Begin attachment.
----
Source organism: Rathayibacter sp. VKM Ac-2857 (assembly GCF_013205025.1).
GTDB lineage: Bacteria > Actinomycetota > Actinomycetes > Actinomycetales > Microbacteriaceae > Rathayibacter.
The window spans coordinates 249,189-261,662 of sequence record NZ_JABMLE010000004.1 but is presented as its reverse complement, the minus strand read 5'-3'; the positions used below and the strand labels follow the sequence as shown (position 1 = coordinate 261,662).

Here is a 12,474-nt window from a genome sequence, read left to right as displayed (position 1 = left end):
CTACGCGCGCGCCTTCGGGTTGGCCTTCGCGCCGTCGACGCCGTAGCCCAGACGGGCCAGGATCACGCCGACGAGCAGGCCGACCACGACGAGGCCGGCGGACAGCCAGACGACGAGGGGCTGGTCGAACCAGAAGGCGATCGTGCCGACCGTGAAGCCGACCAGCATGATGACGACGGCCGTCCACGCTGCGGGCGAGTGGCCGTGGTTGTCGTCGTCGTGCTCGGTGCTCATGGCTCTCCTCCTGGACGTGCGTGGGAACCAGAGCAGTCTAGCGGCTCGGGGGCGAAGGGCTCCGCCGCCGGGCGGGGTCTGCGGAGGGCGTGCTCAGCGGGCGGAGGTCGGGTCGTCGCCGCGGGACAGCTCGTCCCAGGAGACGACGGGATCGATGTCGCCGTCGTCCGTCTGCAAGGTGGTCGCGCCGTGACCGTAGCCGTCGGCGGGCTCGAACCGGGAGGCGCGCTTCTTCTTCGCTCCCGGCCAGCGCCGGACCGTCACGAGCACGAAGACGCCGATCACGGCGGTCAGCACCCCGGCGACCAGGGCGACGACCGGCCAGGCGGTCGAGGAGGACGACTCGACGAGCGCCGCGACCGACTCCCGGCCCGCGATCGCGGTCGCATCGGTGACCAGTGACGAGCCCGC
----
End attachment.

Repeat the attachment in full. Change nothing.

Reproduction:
Source organism: Rathayibacter sp. VKM Ac-2857 (assembly GCF_013205025.1).
GTDB lineage: Bacteria > Actinomycetota > Actinomycetes > Actinomycetales > Microbacteriaceae > Rathayibacter.
The window spans coordinates 249,189-261,662 of sequence record NZ_JABMLE010000004.1 but is presented as its reverse complement, the minus strand read 5'-3'; the positions used below and the strand labels follow the sequence as shown (position 1 = coordinate 261,662).

Here is a 12,474-nt window from a genome sequence, read left to right as displayed (position 1 = left end):
CTACGCGCGCGCCTTCGGGTTGGCCTTCGCGCCGTCGACGCCGTAGCCCAGACGGGCCAGGATCACGCCGACGAGCAGGCCGACCACGACGAGGCCGGCGGACAGCCAGACGACGAGGGGCTGGTCGAACCAGAAGGCGATCGTGCCGACCGTGAAGCCGACCAGCATGATGACGACGGCCGTCCACGCTGCGGGCGAGTGGCCGTGGTTGTCGTCGTCGTGCTCGGTGCTCATGGCTCTCCTCCTGGACGTGCGTGGGAACCAGAGCAGTCTAGCGGCTCGGGGGCGAAGGGCTCCGCCGCCGGGCGGGGTCTGCGGAGGGCGTGCTCAGCGGGCGGAGGTCGGGTCGTCGCCGCGGGACAGCTCGTCCCAGGAGACGACGGGATCGATGTCGCCGTCGTCCGTCTGCAAGGTGGTCGCGCCGTGACCGTAGCCGTCGGCGGGCTCGAACCGGGAGGCGCGCTTCTTCTTCGCTCCCGGCCAGCGCCGGACCGTCACGAGCACGAAGACGCCGATCACGGCGGTCAGCACCCCGGCGACCAGGGCGACGACCGGCCAGGCGGTCGAGGAGGACGACTCGACGAGCGCCGCGACCGACTCCCGGCCCGCGATCGCGGTCGCATCGGTGACCAGTGACGAGCCCGC